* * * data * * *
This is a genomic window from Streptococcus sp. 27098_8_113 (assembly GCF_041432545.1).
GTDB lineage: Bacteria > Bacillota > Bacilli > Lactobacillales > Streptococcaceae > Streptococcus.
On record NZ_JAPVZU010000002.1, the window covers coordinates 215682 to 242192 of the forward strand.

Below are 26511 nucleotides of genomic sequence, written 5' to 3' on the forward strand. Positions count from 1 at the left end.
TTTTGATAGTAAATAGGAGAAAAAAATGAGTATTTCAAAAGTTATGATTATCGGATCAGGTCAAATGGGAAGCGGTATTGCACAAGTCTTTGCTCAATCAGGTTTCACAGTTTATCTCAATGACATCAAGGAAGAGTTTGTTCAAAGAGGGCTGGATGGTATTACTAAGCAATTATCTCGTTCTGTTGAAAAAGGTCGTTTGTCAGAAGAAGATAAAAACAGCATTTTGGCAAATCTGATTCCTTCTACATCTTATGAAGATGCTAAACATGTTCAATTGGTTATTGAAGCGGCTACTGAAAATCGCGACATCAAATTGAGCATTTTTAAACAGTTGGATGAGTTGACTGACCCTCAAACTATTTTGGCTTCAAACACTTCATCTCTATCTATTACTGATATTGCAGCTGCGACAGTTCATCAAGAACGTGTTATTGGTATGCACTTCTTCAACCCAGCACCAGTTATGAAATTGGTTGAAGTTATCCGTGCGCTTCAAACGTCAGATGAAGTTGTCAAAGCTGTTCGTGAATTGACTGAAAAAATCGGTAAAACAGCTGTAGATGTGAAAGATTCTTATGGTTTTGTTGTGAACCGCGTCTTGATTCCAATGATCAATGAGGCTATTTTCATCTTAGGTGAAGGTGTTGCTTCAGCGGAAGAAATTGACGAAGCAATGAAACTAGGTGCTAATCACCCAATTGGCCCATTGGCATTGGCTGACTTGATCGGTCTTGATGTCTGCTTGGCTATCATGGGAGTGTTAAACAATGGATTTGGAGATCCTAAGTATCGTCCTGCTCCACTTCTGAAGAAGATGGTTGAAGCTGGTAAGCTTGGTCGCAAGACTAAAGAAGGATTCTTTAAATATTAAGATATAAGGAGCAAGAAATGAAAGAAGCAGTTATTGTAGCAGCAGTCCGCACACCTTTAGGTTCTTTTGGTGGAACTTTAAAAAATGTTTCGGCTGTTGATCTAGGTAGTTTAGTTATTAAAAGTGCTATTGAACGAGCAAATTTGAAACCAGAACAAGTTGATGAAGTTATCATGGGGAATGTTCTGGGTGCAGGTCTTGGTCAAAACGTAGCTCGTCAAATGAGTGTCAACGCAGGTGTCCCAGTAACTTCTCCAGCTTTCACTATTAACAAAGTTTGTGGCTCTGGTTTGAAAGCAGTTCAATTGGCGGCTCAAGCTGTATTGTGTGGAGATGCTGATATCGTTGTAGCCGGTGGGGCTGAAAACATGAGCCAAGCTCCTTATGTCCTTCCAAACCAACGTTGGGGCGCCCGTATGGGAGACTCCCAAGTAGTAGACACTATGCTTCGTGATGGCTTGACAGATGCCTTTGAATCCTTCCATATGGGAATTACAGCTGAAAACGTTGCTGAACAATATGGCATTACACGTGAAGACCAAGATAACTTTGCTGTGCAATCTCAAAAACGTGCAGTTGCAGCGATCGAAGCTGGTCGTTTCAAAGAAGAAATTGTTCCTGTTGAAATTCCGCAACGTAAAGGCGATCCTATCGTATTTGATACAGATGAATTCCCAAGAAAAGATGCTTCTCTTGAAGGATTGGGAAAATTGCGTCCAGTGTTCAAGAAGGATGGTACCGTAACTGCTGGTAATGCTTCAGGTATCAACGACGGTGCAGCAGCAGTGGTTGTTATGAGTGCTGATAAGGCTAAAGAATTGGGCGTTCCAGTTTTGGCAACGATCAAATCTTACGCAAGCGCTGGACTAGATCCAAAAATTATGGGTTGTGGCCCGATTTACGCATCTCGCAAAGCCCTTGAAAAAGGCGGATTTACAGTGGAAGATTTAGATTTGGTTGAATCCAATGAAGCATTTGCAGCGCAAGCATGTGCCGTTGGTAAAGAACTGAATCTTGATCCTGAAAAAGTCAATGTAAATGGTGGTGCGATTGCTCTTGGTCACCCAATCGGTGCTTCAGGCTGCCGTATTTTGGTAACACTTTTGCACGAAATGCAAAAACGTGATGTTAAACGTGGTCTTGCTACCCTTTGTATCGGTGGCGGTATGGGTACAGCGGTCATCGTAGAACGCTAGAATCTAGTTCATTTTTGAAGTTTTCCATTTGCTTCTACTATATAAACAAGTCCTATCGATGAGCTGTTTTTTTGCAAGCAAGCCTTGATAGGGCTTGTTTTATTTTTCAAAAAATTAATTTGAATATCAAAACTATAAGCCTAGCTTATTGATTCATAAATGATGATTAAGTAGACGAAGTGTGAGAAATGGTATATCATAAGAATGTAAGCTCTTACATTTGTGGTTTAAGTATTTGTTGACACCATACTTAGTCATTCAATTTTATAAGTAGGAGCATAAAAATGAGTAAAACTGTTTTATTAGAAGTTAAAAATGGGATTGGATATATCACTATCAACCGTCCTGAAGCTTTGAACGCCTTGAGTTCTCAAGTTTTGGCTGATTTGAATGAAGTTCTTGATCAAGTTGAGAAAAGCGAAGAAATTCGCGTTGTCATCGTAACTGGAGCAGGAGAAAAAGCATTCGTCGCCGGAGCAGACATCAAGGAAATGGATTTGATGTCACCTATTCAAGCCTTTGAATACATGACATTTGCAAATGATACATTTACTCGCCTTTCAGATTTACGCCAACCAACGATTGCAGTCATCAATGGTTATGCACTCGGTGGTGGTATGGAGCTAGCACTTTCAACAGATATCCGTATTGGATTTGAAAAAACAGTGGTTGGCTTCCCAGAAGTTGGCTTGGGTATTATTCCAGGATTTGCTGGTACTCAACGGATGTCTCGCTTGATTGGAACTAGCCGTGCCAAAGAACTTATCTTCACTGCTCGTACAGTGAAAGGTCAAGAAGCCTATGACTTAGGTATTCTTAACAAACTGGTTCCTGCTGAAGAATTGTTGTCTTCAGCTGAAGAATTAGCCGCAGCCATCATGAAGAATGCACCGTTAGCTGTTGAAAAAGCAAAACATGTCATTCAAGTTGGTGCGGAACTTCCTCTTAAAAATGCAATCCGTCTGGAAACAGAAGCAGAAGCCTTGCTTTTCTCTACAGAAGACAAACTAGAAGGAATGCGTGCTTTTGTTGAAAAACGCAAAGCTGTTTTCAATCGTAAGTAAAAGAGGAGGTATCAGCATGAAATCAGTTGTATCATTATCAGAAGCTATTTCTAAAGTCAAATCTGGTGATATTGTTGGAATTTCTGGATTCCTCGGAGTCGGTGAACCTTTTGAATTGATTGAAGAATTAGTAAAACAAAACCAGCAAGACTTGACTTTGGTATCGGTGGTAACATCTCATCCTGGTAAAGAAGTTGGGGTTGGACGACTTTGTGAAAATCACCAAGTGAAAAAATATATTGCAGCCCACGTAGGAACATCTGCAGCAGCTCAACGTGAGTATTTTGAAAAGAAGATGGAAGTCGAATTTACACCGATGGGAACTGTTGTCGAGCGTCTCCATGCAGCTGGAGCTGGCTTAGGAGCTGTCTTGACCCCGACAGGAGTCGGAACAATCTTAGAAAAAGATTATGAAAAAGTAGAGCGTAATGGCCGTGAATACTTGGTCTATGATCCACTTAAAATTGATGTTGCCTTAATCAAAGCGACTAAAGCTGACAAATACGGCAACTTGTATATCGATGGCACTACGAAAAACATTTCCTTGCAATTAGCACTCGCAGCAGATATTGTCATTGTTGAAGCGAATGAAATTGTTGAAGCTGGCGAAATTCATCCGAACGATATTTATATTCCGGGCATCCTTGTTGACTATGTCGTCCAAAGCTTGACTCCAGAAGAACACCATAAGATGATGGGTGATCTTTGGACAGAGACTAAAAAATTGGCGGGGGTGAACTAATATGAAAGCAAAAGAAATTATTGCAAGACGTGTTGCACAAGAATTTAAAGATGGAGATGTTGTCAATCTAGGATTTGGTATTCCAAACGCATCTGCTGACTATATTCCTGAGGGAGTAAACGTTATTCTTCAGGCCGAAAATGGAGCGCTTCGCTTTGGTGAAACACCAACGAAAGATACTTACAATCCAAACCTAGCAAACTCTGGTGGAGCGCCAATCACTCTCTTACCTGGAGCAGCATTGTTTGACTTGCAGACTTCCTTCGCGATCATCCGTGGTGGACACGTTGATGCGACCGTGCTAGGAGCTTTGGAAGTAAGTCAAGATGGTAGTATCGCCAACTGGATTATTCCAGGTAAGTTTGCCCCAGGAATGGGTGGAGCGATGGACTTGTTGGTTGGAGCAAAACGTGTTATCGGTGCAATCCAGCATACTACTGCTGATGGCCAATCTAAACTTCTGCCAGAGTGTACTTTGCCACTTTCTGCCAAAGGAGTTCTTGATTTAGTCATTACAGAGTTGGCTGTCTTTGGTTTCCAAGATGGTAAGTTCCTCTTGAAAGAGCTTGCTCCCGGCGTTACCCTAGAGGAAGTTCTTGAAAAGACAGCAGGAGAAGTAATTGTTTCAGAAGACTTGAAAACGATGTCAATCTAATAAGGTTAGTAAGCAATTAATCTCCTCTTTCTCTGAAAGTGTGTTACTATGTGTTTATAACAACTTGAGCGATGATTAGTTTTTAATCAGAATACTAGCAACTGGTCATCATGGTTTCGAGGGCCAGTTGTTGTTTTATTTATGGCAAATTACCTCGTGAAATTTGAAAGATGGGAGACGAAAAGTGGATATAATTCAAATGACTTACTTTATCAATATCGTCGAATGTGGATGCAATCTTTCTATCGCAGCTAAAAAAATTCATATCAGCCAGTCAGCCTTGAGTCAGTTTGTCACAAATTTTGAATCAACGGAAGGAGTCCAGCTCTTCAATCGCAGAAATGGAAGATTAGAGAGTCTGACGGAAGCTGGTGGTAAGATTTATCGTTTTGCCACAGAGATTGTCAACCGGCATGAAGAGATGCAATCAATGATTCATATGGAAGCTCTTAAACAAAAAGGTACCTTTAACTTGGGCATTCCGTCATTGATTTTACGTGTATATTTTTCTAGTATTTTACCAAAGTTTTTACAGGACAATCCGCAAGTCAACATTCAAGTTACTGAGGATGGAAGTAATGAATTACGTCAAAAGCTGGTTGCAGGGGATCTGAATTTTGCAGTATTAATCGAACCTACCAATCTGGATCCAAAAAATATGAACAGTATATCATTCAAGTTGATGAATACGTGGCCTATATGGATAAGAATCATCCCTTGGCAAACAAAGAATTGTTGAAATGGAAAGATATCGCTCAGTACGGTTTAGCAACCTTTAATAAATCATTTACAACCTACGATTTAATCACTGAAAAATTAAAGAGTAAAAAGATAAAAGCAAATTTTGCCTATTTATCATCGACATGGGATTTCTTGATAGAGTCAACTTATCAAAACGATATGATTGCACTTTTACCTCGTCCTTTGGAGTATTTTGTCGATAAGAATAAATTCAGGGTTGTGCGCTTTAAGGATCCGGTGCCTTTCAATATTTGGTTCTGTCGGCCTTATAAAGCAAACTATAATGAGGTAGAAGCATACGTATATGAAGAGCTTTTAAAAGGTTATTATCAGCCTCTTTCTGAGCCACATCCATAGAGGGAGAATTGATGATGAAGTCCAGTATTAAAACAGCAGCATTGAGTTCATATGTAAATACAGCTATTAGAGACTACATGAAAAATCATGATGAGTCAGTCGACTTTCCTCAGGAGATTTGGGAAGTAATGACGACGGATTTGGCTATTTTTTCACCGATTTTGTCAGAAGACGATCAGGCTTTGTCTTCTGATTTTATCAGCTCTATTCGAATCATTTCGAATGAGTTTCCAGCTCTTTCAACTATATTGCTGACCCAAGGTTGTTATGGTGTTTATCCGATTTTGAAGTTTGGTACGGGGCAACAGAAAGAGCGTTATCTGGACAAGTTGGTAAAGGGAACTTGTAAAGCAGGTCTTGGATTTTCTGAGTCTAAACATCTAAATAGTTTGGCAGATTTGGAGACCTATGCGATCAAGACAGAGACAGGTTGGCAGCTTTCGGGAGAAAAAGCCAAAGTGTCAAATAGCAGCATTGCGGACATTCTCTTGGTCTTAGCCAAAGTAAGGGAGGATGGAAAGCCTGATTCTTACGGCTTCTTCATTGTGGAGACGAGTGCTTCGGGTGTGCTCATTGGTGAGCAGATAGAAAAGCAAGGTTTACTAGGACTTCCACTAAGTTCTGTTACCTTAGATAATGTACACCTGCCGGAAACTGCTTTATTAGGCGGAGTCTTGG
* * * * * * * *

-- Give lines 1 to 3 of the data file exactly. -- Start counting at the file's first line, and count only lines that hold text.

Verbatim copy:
This is a genomic window from Streptococcus sp. 27098_8_113 (assembly GCF_041432545.1).
GTDB lineage: Bacteria > Bacillota > Bacilli > Lactobacillales > Streptococcaceae > Streptococcus.
On record NZ_JAPVZU010000002.1, the window covers coordinates 215682 to 242192 of the forward strand.